Sunday I listened to poetry. And I was reminded of the benefit of slow content. Particularly when it comes to learning.
We know the benefits of slow food. But the idea of slow content hasn’t caught on yet—though today’s hyperconnected, always-on, content-marketed-to-its-teeth world world is ripe for it.
For a few hours Sunday I got a reprieve from the usual onslaught of information overload. I was at the Nâzım Hikmet Poetry Festival, which celebrates the work of the great Turkish poet and features another world poet each year. This year the festival highlighted the Nobel Prize-winning Irish poet Seamus Heaney, who died last August.
Poetry is the original slow content. Meant to engage the reader or listener, meant be read and re-read, to be understood and to mystify.
Isn’t that what you want for your content? Maybe not the mystify part, but the rest—for it to engage people, for them to want to go back to it again, to try to internalize and understand it in all its complexities.
Gibbons Ruark, the final poet to read at the festival, mentioned that the Irish folk musician Tommy Makem would sometimes read Heaney’s poem “Requiem for the Croppies” when he played. But Makem would change a word in the last line—”but” became “and.” And that small shift changes the poem, Ruark believes (and I agree), from elegaic to political.
That kind of distinction—and discussion—is possible with slow content, when you know Heaney weighed each word in his sonnet, when Ruark takes the time to be a slow reader, to learn from what Heaney did.
Requiem for the Croppies
by Seamus Heaney
The pockets of our greatcoats full of barley…
No kitchens on the run, no striking camp…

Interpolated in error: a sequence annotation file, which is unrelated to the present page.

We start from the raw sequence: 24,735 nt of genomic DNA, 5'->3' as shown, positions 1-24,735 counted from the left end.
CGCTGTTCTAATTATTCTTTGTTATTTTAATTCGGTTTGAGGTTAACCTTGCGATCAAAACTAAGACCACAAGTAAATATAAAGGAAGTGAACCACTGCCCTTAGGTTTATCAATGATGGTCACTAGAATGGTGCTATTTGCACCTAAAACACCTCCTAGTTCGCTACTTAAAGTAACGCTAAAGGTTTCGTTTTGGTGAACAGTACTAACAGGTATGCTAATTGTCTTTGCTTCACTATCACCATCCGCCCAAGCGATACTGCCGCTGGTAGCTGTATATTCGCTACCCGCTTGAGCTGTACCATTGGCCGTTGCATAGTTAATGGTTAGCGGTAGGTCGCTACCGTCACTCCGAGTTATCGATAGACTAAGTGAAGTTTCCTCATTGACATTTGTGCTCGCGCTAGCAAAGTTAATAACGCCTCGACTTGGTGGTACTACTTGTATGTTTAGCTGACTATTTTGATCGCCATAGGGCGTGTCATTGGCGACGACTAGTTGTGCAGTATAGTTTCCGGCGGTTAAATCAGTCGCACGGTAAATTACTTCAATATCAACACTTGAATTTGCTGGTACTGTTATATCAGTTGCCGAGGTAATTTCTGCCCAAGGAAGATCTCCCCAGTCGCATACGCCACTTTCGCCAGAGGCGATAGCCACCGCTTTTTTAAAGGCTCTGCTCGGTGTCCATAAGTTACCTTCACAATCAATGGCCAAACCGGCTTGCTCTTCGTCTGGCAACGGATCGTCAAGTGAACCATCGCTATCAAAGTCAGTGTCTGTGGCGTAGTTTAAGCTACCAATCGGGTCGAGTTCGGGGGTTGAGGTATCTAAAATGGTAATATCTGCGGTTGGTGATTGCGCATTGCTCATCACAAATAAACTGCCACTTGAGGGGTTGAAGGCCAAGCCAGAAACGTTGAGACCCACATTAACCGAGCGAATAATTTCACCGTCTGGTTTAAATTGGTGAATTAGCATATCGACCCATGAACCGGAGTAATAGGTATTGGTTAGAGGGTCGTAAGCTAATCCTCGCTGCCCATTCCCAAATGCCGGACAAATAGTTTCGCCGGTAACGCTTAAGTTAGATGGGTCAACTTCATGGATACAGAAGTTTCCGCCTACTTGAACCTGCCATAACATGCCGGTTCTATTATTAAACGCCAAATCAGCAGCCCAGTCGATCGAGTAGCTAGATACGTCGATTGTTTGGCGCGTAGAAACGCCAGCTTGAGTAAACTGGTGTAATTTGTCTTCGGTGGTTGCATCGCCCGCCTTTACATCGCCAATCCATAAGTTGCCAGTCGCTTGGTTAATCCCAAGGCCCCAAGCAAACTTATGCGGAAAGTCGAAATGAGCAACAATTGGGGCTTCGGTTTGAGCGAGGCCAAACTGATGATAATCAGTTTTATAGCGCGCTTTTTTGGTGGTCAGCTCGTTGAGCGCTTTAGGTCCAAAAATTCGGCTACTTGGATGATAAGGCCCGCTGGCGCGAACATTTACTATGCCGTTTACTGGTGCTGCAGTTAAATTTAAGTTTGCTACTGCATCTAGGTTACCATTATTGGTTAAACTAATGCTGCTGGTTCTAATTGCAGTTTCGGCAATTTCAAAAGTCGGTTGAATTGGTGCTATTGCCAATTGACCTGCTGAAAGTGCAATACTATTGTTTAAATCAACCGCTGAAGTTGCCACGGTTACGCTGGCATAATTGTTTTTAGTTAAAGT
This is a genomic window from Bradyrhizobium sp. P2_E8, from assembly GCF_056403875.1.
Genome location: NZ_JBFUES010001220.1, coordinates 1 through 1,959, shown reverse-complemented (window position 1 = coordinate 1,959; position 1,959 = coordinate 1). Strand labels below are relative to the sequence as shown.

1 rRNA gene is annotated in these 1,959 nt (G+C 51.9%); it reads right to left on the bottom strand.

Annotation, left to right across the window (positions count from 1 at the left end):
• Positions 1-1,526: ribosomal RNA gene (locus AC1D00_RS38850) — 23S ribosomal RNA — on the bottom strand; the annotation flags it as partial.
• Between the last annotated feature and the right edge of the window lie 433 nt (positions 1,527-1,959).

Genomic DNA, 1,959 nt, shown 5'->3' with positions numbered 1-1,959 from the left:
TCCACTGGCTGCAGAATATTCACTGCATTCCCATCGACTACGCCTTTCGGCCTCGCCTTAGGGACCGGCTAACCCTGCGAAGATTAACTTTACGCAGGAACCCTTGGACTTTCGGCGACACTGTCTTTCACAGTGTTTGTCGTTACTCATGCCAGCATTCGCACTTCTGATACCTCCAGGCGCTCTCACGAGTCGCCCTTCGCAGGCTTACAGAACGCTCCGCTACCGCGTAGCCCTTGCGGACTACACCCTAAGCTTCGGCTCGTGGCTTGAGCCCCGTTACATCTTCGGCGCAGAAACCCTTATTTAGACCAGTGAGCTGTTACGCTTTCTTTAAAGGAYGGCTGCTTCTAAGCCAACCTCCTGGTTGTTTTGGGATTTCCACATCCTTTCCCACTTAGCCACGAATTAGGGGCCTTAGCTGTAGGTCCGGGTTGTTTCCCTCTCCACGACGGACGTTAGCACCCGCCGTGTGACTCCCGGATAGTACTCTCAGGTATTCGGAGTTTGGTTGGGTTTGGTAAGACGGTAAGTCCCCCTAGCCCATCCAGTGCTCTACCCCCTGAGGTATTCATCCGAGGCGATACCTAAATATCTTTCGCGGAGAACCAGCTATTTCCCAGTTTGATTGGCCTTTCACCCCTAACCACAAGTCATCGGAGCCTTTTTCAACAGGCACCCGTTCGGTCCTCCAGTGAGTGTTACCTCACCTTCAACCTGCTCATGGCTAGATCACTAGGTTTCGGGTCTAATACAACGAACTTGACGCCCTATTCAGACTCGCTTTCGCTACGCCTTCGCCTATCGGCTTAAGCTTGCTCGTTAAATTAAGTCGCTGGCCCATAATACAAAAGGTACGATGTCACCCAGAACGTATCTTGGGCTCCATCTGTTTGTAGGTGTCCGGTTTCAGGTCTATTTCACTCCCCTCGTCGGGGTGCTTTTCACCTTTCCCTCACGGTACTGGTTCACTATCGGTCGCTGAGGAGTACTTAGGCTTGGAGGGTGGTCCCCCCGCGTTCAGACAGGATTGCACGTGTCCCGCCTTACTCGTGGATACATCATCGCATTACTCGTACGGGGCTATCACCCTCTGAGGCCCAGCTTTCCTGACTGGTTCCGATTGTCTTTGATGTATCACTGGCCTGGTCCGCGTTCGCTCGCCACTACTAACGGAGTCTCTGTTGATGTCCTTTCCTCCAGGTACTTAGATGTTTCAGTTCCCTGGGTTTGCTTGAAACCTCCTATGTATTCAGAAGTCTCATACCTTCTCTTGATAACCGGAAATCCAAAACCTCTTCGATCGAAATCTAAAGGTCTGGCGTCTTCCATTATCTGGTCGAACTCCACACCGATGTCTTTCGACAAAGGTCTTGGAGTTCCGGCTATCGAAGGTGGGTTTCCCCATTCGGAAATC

We moved quick and sudden in our own country.
The priest lay behind ditches with the tramp.
A people hardly marching… on the hike…
We found new tactics happening each day:
We’d cut through reins and rider with the pike
And stampede cattle into infantry,
Then retreat through hedges where cavalry must be thrown.
Until… on Vinegar Hill… the final conclave.
Terraced thousands died, shaking scythes at cannon.
The hillside blushed, soaked in our broken wave.
They buried us without shroud or coffin
And in August… the barley grew up out of our grave.
Irish rebels during the period of the 1798 rebellion often wore closely cropped hair, a style associated with the anti-wig, anti-aristocrat French revolutionaries of the time, and were therefore nicknamed “croppies.” Heaney wrote his poem in 1966, 50 years after the Easter Uprising of 1916, but traces the roots of the 1916 events back to the 1798 rebellion.
Heaney, living where and when he did, was criticized at times for not being more political. He knew how, even in a poem about rebellion, to avoid the potential divisiveness of politics and create the inclusiveness of elegy.
In what ways, large or small, can you slow down your content? In honor of National Poetry Month, give it a thought.
P.S. Have you picked your poem for next Thursday?